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Problems with stool: Bowel Problems in Adults – Patient Information

symptoms, types, causes & treatment

Bowel disorders include inflammatory bowel disease (IBD), irritable bowel syndrome, diverticulitis, celiac disease, and others. They can affect the digestion of nutrients from food and cause symptoms such as diarrhea and constipation.

Bowel disorders affect the organs in the digestive system, including the small and large intestines.

Untreated, bowel disorders can contribute to other health complications, including:

  • joint inflammation or swelling
  • malnutrition, meaning a lack of vitamins and nutrients
  • anemia, which is when there is not enough oxygen in the blood
  • anxiety and depression

This article will look at some of the different types of bowel disorders, their symptoms, and how to treat them.

Bowel disorders affect the organs in the lower gastrointestinal (GI) tract, such as the small and large intestines.

The intestines digest food and absorb vital nutrients into the bloodstream. This means that bowel conditions can cause many symptoms that affect digestion.

Some common signs and symptoms of bowel disorders include:

  • excess gas
  • bloating
  • abdominal pain and cramps
  • diarrhea
  • constipation
  • incontinence

One of the most common bowel disorders is irritable bowel syndrome (IBS).

An estimated 12 % of people in the United States are living with the condition.

The signs and symptoms include:

  • abdominal pain or discomfort that comes and goes
  • diarrhea
  • constipation
  • changes in bowel habits

Symptoms arise from sensitivity in the gut and changes in how the gut muscles move as they digest food.

It is difficult for doctors to work out why this happens because there are many different factors that can lead to IBS, including food sensitivity, environmental changes, and stress. Identifying what is behind a person’s symptoms is crucial to developing an effective treatment plan.

IBS is usually a lifelong condition. There is no cure. However, lots of people manage it by changing their diet.

Other common types of bowel disorders include:

Inflammatory bowel disease

Inflammatory bowel disease (IBD) describes several conditions that can cause inflammation in the digestive system.

This swelling causes severe abdominal pain, cramps, and diarrhea. It also affects how the body absorbs nutrients. Untreated, IBD can lead to complications, such as malnutrition and anemia.

The two main types of IBD are Crohn’s disease and ulcerative colitis. Crohn’s disease can affect any part of the digestive tract. However, it usually involves the small intestine. Ulcerative colitis affects the large intestine and rectum.

IBD is a life-long condition. There is no cure. However, people tend to manage it using medication and diet.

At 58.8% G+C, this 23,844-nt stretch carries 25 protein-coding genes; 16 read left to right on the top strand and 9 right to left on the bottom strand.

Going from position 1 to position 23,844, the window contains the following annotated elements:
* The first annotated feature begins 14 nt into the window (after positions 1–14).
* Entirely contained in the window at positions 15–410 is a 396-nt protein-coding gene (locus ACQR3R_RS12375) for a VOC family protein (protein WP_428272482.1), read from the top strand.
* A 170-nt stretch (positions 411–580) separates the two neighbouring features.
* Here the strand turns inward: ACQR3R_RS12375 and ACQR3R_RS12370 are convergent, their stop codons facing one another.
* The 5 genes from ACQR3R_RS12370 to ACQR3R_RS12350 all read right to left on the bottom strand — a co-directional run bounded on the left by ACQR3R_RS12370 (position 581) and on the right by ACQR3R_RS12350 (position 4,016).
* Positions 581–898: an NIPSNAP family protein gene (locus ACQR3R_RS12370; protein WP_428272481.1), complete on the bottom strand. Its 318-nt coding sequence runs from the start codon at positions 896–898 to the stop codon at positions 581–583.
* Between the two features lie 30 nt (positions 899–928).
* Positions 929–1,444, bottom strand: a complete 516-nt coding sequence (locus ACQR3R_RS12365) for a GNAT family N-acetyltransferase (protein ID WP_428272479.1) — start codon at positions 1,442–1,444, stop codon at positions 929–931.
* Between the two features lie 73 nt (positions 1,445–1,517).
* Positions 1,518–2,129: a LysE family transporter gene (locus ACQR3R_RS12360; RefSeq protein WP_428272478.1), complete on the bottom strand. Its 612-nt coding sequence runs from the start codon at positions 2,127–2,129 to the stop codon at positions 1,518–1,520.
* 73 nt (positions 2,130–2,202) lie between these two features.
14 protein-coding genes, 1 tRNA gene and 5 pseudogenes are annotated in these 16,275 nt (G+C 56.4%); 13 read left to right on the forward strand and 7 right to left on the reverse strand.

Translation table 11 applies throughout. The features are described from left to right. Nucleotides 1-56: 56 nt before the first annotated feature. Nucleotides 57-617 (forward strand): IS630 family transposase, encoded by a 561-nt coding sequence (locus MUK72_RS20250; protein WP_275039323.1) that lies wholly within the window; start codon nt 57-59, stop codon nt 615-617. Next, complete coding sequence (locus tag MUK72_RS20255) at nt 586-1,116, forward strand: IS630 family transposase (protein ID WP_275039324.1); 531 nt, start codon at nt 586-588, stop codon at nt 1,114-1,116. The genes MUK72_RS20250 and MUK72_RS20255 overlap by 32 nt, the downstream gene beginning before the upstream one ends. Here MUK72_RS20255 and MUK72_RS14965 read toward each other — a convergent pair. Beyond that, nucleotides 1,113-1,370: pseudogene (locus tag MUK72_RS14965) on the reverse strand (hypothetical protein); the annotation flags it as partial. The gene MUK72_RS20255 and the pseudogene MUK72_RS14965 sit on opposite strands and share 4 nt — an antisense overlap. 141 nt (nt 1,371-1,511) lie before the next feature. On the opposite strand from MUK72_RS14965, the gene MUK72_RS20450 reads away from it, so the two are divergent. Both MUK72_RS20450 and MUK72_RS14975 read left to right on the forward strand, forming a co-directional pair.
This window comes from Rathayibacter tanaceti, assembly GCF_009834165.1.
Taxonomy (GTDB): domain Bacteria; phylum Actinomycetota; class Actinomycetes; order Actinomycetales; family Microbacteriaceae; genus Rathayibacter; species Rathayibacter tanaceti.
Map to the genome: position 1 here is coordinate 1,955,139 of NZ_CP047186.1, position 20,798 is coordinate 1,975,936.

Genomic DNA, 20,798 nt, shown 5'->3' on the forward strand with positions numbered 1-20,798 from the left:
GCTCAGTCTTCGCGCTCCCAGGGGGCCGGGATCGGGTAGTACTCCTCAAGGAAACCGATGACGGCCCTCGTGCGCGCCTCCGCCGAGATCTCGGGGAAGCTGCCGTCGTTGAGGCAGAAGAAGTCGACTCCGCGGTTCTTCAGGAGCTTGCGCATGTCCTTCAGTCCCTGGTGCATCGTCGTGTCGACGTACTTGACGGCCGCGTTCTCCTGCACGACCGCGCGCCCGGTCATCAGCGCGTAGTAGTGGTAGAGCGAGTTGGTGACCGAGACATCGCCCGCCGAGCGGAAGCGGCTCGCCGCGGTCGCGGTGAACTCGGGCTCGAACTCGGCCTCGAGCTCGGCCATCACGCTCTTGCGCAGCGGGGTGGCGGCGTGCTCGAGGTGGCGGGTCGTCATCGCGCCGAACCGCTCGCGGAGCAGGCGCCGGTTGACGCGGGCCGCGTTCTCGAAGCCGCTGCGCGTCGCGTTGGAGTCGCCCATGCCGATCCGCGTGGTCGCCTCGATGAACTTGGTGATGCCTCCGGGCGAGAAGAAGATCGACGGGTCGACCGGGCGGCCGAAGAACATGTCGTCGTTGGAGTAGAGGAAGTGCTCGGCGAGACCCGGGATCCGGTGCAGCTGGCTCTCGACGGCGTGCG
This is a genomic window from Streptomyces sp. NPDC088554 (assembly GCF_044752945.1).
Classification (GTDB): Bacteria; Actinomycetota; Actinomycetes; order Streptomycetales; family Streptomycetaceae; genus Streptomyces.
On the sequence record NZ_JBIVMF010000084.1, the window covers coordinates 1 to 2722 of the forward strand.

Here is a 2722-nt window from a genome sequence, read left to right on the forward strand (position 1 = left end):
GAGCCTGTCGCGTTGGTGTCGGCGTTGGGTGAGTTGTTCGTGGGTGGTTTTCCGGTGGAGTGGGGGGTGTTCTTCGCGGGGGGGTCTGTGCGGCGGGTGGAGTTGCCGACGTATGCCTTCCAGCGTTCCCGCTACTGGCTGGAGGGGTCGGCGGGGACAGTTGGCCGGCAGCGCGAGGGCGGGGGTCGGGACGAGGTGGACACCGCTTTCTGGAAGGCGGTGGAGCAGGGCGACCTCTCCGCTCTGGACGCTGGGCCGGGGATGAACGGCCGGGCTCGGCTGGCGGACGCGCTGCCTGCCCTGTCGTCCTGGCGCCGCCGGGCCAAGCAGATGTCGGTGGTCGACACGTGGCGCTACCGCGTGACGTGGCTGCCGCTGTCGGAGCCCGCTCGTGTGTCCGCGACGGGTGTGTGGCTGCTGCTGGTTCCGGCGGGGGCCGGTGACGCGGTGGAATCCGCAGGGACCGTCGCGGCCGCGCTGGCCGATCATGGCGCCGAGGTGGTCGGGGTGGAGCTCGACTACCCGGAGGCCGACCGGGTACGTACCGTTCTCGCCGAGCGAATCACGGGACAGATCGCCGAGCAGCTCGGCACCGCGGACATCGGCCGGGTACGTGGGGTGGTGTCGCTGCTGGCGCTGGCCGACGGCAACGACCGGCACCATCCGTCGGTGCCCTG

Celiac disease

Celiac disease is an autoimmune condition, meaning it a fault in the immune system causes it. It affects the small intestine.

Normally, the immune system goes into action when it detects a foreign body such as a virus or bacteria. In celiac disease, the immune system recognizes the protein gluten as a threat.

Celiac disease can cause a variety of symptoms. Children with the condition may experience:

  • abdominal pain or bloating
  • diarrhea
  • constipation
  • vomiting
  • anemia
  • fatigue, or extreme tiredness

Adults may experience:

  • abdominal pain or bloating
  • diarrhea
  • anemia
  • fatigue
  • pain the bone or joints
  • arthritis
  • fragile bones or bone loss
  • depression
  • anxiety

Over time, celiac disease may also affect organs in the reproductive and nervous systems.

Celiac disease is a life-long condition. People can avoid the symptoms by following a gluten-free diet.


Diverticulosis occurs when a weak area in the colon gives way to pressure, creating a little sac or pouch.

Most people with diverticulosis do not experience symptoms. Some may notice blood in their stools if one of the sacs becomes inflamed and swollen. If one bursts, it can cause severe pain and may lead to sepsis. Sepsis is a serious condition that happens when an infection spreads to the blood.

Sometimes, people with diverticulosis develop an infection or inflammation in one or more sacs, resulting in a condition called diverticulitis. This can cause:

  • abdominal pain
  • constipation
  • diarrhea
  • bloating
  • fever

Doctors may recommend following a high fiber diet. They will typically manage diverticulitis with antibiotics. In severe cases, they may recommend surgery.

The exact cause of a bowel disorder depends on the condition itself.

Factors that can contribute to the development of bowel disorders include:

  • genetics and family history
  • changes in the gut microbiome, which refers to the delicate balance of bacteria and other microorganisms in the gut
  • lifestyle factors, such as smoking, diet, and exercise levels
  • certain medications, such as nonsteroidal anti-inflammatory drugs